Today I was reminiscing Tristan’s visit, and realized I hadn’t done a blog entry about the art exhibit we went to see. We went to the Museum of Contemporary Art in Montreal where I had a strong emotional response to the work of Robert Polidori and Spring Hurlbut.
The gallery had on display 58 large-scale photographs by Polidori which I couldn’t take me eyes off of. I found the images of Versailles, New Orleans, and Pripyat/Chernobyl to be most striking. They showed such history and decay. So devastating yet so alluring. Its hard to explain them properly through words.
I was totally captivated, but happy to step outside the sculpture garden when invited to by Tristan. The photographs were so intense, it was a good idea to leave them for a moment for some fresh air. We sat by the fountain, enjoying the scent of lilacs, and appreciating the sunny blue skies above us. When we went back in, I was about to go straight back to the photo exhibit, but Tristan encouraged I go see Hurlbut’s installation. I’m not a huge fan of installation, so probably would have not gone to see it without a push. I’m so glad I did, because it took my breath away!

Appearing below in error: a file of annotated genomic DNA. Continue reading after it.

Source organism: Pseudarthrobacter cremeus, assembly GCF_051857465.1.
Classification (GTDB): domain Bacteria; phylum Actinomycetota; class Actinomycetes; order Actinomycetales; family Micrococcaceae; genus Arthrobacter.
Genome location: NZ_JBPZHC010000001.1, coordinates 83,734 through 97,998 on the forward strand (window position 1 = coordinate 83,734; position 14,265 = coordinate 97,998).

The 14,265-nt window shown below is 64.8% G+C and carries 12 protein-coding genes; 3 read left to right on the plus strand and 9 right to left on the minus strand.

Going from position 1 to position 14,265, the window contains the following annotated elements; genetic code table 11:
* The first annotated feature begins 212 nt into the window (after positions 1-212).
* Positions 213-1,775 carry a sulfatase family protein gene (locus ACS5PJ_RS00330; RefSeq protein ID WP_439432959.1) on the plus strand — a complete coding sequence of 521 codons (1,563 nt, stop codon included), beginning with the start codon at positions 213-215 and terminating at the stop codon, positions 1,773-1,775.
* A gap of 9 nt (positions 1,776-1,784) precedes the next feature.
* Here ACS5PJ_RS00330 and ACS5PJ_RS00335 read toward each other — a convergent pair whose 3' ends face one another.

Turning the corner and found myself in a dimly lit room with grey walls, with a sea of wrought iron cribs before me. I was so stunned I couldn’t move. There was just row upon row of white Victorian cribs, children beds, and doll beds. It all looked so eerie and macabre for some strange reason. A woman soon entered the room after me and began walking through the maze of beds. I decided to follow suit, and paced the room as well. It gave me such a thrill. The cribs still has a ghostly feel to them up close, but also great beauty. Paint was peeling off them, revealing spots of rust. Their design was so delicate, yet the iron was so strong. It was wonderful.
It was splendid going to a gallery and having such a strong emotional response to two of the exhibits. So often I go to art galleries and museums and feel nothing, but seeing both Polidori and Hurlbut’s work in person was so stunning. I strongly suggest (if you are in Montreal) to go check it out. Both exhibits run until Sept. 7th.